The United Nations’ Committee on the Elimination of Racial Discrimination (CERD) expressed concerns over China’s mass internment of ethnic Uyghurs and restrictions on their religious freedom as it convened Friday to examine whether the country complies with its convention.
The CERD’s Geneva-based body of independent experts that monitors implementation of the Convention on the Elimination of All Forms of Racial Discrimination by its member nations kicked off its review of China’s adherence to the charter’s guidelines at its 96thsession, the first time it has done so since its 75thsession in 2009.
CERD vice-chairwoman Gay McDougall said the human rights panel is “deeply concerned” by reports that China “has turned the [Xinjiang] Uyghur Autonomous Region (XUAR) into something that resembles a massive internment camp that is shrouded in secrecy” in the name of eradicating “religious extremism” and “maintaining social stability.”
Beginning in April 2017, Uyghurs accused of harboring “strong religious views” and “politically incorrect” ideas have been jailed or detained in political “re-education camps” throughout the XUAR, where members of the ethnic group have long complained of pervasive discrimination, religious repression, and cultural suppression under Chinese rule.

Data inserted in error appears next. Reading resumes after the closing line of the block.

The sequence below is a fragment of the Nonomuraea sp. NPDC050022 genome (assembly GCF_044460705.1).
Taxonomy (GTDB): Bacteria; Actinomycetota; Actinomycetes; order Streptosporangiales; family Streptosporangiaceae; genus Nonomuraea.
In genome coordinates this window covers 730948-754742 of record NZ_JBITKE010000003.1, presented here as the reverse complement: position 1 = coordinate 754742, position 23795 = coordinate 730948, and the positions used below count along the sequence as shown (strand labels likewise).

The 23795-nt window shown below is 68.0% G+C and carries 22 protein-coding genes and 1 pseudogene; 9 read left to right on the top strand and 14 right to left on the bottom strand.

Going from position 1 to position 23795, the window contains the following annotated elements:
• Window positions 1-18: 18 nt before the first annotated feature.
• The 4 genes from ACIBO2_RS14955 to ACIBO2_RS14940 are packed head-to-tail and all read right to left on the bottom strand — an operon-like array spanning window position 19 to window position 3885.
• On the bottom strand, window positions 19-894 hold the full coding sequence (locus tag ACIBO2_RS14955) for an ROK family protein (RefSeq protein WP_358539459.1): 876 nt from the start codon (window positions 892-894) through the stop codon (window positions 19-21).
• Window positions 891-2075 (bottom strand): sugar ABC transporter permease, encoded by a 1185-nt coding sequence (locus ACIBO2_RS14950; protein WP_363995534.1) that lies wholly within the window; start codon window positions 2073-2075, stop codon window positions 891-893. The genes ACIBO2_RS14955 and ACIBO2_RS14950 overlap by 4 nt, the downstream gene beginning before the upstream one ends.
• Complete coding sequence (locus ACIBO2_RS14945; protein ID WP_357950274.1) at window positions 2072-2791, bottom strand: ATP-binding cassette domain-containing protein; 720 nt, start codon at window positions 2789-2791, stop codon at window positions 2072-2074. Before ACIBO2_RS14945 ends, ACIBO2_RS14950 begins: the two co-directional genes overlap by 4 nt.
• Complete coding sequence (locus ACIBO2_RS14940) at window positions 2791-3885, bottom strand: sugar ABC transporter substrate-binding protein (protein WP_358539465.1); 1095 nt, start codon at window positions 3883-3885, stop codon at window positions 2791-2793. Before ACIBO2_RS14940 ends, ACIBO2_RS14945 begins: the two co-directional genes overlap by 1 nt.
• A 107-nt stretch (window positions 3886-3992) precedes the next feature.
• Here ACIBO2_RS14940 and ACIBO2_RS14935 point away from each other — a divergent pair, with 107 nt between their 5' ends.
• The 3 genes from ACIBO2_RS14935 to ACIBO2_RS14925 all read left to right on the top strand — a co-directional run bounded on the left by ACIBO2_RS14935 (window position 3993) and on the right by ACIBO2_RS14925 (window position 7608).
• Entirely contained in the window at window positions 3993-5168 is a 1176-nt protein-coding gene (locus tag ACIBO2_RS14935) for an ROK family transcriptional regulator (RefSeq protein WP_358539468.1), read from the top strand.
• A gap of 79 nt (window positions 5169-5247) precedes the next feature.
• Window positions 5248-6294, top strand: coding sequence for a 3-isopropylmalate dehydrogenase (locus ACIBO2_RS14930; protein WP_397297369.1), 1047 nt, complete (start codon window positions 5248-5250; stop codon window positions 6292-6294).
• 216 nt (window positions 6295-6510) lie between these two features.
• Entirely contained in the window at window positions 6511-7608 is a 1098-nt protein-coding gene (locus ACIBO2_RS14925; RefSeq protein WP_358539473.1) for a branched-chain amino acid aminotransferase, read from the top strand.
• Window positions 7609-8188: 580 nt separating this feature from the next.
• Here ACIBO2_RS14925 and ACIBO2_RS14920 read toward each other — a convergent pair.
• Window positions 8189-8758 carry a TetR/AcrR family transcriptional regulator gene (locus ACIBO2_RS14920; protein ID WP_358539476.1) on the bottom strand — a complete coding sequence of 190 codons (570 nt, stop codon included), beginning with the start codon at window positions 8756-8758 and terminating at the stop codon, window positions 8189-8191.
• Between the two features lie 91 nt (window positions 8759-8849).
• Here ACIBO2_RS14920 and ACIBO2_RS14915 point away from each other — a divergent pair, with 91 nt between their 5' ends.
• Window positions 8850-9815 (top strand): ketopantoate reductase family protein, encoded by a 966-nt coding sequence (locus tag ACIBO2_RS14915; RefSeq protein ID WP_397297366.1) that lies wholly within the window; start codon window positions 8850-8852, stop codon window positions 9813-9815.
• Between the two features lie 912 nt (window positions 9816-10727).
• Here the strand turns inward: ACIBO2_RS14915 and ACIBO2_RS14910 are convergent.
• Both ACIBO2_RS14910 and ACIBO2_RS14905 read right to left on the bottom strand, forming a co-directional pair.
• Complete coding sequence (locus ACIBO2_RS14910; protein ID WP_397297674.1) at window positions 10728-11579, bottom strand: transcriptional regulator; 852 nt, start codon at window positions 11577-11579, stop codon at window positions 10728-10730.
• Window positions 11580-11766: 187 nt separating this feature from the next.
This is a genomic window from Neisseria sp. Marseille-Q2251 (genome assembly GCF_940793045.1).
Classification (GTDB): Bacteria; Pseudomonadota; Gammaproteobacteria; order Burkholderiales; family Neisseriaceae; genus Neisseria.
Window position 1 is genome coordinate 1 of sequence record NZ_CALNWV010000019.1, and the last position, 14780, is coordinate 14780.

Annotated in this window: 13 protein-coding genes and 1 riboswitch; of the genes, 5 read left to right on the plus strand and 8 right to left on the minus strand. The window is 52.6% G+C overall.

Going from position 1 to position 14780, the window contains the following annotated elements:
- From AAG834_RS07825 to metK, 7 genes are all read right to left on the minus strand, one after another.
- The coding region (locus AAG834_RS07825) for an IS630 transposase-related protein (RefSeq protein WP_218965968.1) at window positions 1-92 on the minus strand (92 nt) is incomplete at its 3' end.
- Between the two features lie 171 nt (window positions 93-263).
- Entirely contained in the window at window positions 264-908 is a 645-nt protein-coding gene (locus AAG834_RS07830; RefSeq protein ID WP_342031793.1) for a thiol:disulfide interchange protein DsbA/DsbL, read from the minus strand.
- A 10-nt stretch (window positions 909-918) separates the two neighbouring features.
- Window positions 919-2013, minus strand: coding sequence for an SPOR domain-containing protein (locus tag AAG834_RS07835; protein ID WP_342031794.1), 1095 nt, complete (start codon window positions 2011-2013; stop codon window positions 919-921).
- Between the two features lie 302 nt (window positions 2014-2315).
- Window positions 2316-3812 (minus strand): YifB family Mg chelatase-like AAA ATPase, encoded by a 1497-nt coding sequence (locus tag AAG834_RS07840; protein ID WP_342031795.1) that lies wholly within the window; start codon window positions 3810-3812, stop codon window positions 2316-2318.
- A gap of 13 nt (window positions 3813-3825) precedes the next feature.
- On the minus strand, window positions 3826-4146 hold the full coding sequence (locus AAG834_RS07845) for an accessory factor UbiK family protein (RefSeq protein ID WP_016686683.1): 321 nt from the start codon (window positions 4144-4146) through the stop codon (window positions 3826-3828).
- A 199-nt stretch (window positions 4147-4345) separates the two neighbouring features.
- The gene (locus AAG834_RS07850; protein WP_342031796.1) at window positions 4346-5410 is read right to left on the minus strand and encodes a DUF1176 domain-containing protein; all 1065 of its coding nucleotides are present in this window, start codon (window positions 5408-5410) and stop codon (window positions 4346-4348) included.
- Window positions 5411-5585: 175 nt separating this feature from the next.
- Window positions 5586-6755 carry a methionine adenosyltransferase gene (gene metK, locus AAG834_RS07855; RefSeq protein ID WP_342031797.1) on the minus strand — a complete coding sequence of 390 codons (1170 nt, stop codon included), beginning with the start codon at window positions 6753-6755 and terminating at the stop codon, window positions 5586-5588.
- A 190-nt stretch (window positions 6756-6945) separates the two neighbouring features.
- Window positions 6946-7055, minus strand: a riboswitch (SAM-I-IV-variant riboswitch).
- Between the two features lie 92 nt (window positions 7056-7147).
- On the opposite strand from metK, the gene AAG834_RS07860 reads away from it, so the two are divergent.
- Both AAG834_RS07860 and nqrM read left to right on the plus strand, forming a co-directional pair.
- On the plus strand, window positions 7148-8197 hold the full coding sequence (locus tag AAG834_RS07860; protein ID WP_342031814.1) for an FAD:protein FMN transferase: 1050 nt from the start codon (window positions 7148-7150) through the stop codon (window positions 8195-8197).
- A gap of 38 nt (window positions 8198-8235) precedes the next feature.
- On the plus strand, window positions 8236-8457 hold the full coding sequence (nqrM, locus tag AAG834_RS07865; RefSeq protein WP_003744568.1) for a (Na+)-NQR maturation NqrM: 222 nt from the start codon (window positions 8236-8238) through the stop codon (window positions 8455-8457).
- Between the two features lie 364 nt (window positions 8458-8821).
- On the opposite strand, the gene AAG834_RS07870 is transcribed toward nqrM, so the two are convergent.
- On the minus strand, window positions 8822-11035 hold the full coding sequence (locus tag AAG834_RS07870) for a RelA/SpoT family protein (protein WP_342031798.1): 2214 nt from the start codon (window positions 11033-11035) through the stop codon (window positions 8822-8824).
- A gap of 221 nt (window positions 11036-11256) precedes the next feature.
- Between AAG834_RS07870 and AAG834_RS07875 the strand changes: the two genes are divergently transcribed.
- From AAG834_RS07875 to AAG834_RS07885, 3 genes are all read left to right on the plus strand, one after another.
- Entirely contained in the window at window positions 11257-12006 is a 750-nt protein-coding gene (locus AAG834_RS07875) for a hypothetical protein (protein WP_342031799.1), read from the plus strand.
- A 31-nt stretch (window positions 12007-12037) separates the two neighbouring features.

A recent editorial in the official Global Times dismissed international coverage of the political re-education camps in the XUAR, which it labeled “training institutes,” saying western media outlets were incorrectly labeling them as “detention” sites and “baselessly criticizing China’s human rights.”
Aside from the brief mention in the article, China’s central government authorities have not publicly acknowledged the existence of political re-education camps in the XUAR, and the number of inmates kept in each facility remains a closely guarded secret. But local officials in many parts of the region have in RFA telephone interviews forthrightly described sending significant numbers of Uyghurs to the camps and even described overcrowding in some facilities.
McDougall on Friday cited credible reports which suggest that as many as 1.1 million people are or have been detained in the political re-education camps—which equates to 10-11 percent of the adult Muslim population of the region—while another 2.2 million people are forced to attend “open re-education camps,” which require daily indoctrination sessions but allow attendees to return home in the evening.